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  • 788.3 Urinary incontinence
  • 788.30 Urinary incontinence, unspecified
  • 788.31 Urge Incontinence
  • 788.33 Mixed incontinence (male) (female)
  • 788.39 Other urinary incontinence

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  • R32 Unspecified urinary incontinence
  • N39.46 Mixed incontinence
  • N39.498 Other specified urinary incontinence

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Description

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  • Involuntary loss of urine control, accompanied by or immediately preceded by urgency, combined with involuntary loss of urine control occurring during an increase in intra-abdominal pressure

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Essentials of Diagnosis

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  • High detrusor pressure in leakage episode during urodynamic testing, indicative of detrusor overactivity as well as urine leakage during increased intra-abominal pressure

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General Considerations

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  • Consideration of lower urinary tract infections
    • Sudden onset of symptoms
    • Urinary frequency
    • Urinary urgency
    • Lower back pain
  • Myogenic dysfunction of the detrusor
  • Urodynamic testing cannot be relied on to diagnosis overactive bladder (OAB) but can be used to confirm the diagnosis2

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Demographics

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  • Urinary incontinence affects 30% to 60% of middle-aged and older women3, 4
  • Urinary incontinence reported by 78% of women with low back pain5
  • Severe urinary incontinence is more prevalent in later years
  • 30% to 52% of homebound elderly suffer from urinary incontinence6

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Signs and Symptoms

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  • Combined symptoms of stress and urge urinary incontinence
  • More than seven voids per 24 hours
  • Loss of urine without meaning to urinate
  • Loss of a moderate to large amount of urine preceded by an urge to urinate, often associated with an irritant such as running water, walking by the bathroom, putting a key in a lock, or nervousness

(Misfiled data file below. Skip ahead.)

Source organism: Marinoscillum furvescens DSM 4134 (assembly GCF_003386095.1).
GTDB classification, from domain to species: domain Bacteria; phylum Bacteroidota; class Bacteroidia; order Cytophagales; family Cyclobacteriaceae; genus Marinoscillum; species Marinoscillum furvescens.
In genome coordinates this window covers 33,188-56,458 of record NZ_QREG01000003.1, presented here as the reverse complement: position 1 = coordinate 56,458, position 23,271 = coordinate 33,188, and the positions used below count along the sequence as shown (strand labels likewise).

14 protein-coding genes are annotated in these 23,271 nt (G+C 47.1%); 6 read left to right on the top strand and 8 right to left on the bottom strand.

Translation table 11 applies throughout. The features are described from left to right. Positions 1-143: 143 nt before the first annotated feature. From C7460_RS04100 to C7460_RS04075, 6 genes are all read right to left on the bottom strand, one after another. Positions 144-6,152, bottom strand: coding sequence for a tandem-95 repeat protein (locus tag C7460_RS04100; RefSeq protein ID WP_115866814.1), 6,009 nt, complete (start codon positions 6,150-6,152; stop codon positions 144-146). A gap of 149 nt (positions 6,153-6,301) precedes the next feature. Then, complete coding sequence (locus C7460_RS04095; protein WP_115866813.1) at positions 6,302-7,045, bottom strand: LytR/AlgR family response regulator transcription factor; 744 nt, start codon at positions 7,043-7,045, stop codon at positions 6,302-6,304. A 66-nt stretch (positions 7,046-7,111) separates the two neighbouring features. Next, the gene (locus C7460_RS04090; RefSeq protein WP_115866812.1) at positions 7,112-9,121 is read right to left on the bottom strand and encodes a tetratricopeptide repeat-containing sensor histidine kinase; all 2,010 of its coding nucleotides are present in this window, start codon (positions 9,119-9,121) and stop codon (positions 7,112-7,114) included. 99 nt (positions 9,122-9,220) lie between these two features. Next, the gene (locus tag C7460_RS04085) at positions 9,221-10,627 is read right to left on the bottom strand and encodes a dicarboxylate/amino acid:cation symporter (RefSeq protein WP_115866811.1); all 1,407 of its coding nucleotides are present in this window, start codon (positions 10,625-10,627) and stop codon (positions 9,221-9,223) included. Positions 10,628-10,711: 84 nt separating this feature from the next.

• Increased alpha tone in prostatic and urethral smooth muscle
  • Inflammation in the bladder
  • Sensitivity to potassium
  • Possible triggering of the micturition reflex
  • Loss of urine without meaning to urinate during activities where there is an increase in intra-abdominal pressure (including sexual intercourse)
    • Coughing
    • Sneezing
    • Laughing
  • Loss of a small amount of urine preceded by an increase in intra-abdominal pressure but without a sensation or urge to urinate

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Functional Implications

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  • Increased risk for falls: 2- to 3.5-fold increase7-9
  • Increased risk of falls during an inpatient episode of care9
  • May lead to use of pads and/or wearing of diapers

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Possible Contributing Causes

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  • Underactive, overactive, or non-functioning pelvic floor muscles
  • Pelvic organ prolapse
  • Urethral hypermobility
  • Intrinsic sphincter deficiency
  • Bladder cancer
  • Bladder inflammation
  • Bladder stones
  • Spinal cord injury
  • Multiple sclerosis (MS)
  • Bladder obstruction from enlarged prostate
  • Benign Prostatic Hypertrophy (BPH)
  • Comorbidities such as diabetes
  • Urinary tract infections: bacterial
  • Increase in bladder sensation
  • Decrease in bladder capacity
  • Increase of detrusor overactivity
  • Reduction of maximal urethral closure pressure

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Differential Diagnosis

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  • Urinary tract infection (UTI)
  • Interstitial cystitis
  • Detrusor myopathy
  • Neuropathy

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Imaging

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  • Ultrasound imaging to identify abnormalities
    • Bladder
    • Urethra
    • Pelvis
    • Bladder neck position ...

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